03-13-17 CSU Ext: Advances in Agricultural Technology

Advances in Agricultural Technology

BURLINGTON, CO – Plant scientists have been employing science to improve crops for centuries.  David Harris from the University of London believes that gatherers began selectively breeding wheat about 12,500 B.C..  Cutting edible grasses with rock-edged sickles they took the grain-bearing grasses home.  Only the strongest kernels of wheat or barley were left on the stalk.   Those kernels fell to the soil nearest the Neolithic campsites, and after sprouting and growing, they produced plants with stronger and heartier kernels. Thus began an unintentional plant breeding program selecting for different and better plants. Continue reading

03-13-17 CPAC Participating in Ag Day at the Capitol March 22nd in Denver…


The Government Affairs sub-committee of CPAC will be participating in the Ag Day celebration at the state capitol in Denver on March 22nd. We will deliver potatoes to the legislature and staff, and assist with the Chef-Legislator cook-off at noon inside the capitol. Ag Day raises awareness of the importance of agriculture in our state and country. The Colorado Agriculture Council, of which CPAC is a member, uses Ag Day to combat hunger in our state by fund raising for the Food Bank of the Rockies. If you want to learn more, donate, or participate please contact Jim. We encourage your participation.


03-13-17 CCAC awards $5,000 in grants to local CO 4-H programs

Colorado Corn Administrative Committee awards $5,000 in grants to local 4-H programs 
A pair of 4-H programs recently received a boost to their respective endeavors, thanks to grant dollars from the Colorado Corn Administrative Committee.
The two winners in this year’s Colorado Corn 4-H Grant Program were: 
* The CSU Extension Pueblo County Office’s BeeWise program ($2,500)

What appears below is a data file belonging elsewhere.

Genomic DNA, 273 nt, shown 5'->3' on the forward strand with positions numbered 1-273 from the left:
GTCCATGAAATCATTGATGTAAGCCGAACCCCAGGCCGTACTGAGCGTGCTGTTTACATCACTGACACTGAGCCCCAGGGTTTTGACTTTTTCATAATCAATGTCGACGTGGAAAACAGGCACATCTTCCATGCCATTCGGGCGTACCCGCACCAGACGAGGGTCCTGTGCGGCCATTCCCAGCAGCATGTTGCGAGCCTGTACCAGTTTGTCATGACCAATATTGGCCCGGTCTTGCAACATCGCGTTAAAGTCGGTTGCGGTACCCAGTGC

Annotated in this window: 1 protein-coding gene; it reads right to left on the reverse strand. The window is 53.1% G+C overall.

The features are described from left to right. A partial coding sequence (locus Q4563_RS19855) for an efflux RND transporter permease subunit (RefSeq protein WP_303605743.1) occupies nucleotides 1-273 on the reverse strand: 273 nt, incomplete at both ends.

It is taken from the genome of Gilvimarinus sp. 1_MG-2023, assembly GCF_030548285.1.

This effort will offer 12 workshops for more than 100 participants, who will learn the techniques of beekeeping and tracking bee-colony health. 
* The CSU Extension Elbert County Office’s Livestock 101 program ($2,500)
This program will provide next-step knowledge for about 65 4-H youth who have three or less years of experience in livestock handling. 

Continue reading

READ the NAFB’s National Ag News for Monday, March 13th

CLICK HERE to listen to TODAY's BARN Morning Ag News with Brian Allmer...

CLICK HERE to listen to TODAY’s BARN Morning Ag News with Brian Allmer…

Sponsored by the American Farm Bureau Federation

READ the NAFB’s National Ag News for Monday, March 13th

Senate Ag Needing Ethic Paperwork on Perdue

The Senate Agriculture Committee is getting closer to scheduling a confirmation hearing for Agriculture Secretary nominee Sonny Perdue, but still needs some paperwork from the White House. The Washington Post reports needed paperwork was submitted last week, more than seven weeks after President Donald Trump nominated the former Georgia governor to the post at the Department of Agriculture. But a spokesperson for Michigan’s Debbie Stabenow, the top Democrat on the Senate Agriculture Committee, says the committee still needs Perdue’s ethics paperwork and FBI background check, as of Friday. Perdue’s ethics forms are also missing from the Office of Government Ethics website, which posts the documents when they are completed. The ethics agreements identify potential conflicts of interest and how they will be resolved. Perdue has had businesses in grain trading, trucking and exports. It is unclear whether any of those interests are causing the holdup.


Low Pathogenic Bird Flu Confirmed in Tennessee

Tennessee officials confirmed a less dangerous strain of bird flu was found in Giles County, Tennessee, which borders Lincoln County Tennessee, the site of high pathogenic avian influenza found more than a week ago. Authorities killed and buried chickens at the site in Giles County, Tennessee, “as a precaution” after a case of highly pathogenic flu in Lincoln County led to the deaths of about 73,000 chickens, according to Reuters. The Tennessee Department of Agriculture said officials did not believe birds at one premise sickened those at the other. The less dangerous low pathogenic avian influenza found in Giles County, Tennessee, is the second confirms low-pathogenic strain found in the U.S. this year, which followed a low pathogenic outbreak in Wisconsin. The high-pathogenic outbreak was the first in more than a year in the United States as other countries in Europe and Asia are dealing with multiple outbreaks. However, the U.S. Department of Agriculture says the strain found in Tennessee is not related to the strains found currently overseas.